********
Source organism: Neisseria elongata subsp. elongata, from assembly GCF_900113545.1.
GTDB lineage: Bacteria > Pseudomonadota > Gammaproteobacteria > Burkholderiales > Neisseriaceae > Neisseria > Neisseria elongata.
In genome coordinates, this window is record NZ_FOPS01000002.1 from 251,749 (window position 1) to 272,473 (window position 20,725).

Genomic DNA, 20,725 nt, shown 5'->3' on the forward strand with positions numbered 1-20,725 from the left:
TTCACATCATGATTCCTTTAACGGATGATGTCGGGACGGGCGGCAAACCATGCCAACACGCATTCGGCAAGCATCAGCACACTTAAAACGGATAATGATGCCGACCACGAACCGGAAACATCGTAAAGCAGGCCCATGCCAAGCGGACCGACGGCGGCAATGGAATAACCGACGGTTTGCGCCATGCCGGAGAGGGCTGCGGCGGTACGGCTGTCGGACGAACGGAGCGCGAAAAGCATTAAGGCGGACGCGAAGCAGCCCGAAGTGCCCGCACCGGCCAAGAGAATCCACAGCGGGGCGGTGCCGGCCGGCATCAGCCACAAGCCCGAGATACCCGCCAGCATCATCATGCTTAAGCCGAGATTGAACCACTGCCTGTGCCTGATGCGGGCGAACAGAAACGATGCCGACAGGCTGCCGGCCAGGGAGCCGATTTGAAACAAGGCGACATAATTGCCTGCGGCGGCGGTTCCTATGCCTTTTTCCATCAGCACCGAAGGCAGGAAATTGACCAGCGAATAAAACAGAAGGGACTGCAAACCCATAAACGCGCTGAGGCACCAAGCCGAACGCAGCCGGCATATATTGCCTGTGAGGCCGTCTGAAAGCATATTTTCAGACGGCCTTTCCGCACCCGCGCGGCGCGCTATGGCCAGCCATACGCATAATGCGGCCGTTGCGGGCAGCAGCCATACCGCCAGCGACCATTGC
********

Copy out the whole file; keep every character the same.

Source organism: Neisseria elongata subsp. elongata, from assembly GCF_900113545.1.
GTDB lineage: Bacteria > Pseudomonadota > Gammaproteobacteria > Burkholderiales > Neisseriaceae > Neisseria > Neisseria elongata.
In genome coordinates, this window is record NZ_FOPS01000002.1 from 251,749 (window position 1) to 272,473 (window position 20,725).

Genomic DNA, 20,725 nt, shown 5'->3' on the forward strand with positions numbered 1-20,725 from the left:
TTCACATCATGATTCCTTTAACGGATGATGTCGGGACGGGCGGCAAACCATGCCAACACGCATTCGGCAAGCATCAGCACACTTAAAACGGATAATGATGCCGACCACGAACCGGAAACATCGTAAAGCAGGCCCATGCCAAGCGGACCGACGGCGGCAATGGAATAACCGACGGTTTGCGCCATGCCGGAGAGGGCTGCGGCGGTACGGCTGTCGGACGAACGGAGCGCGAAAAGCATTAAGGCGGACGCGAAGCAGCCCGAAGTGCCCGCACCGGCCAAGAGAATCCACAGCGGGGCGGTGCCGGCCGGCATCAGCCACAAGCCCGAGATACCCGCCAGCATCATCATGCTTAAGCCGAGATTGAACCACTGCCTGTGCCTGATGCGGGCGAACAGAAACGATGCCGACAGGCTGCCGGCCAGGGAGCCGATTTGAAACAAGGCGACATAATTGCCTGCGGCGGCGGTTCCTATGCCTTTTTCCATCAGCACCGAAGGCAGGAAATTGACCAGCGAATAAAACAGAAGGGACTGCAAACCCATAAACGCGCTGAGGCACCAAGCCGAACGCAGCCGGCATATATTGCCTGTGAGGCCGTCTGAAAGCATATTTTCAGACGGCCTTTCCGCACCCGCGCGGCGCGCTATGGCCAGCCATACGCATAATGCGGCCGTTGCGGGCAGCAGCCATACCGCCAGCGACCATTGC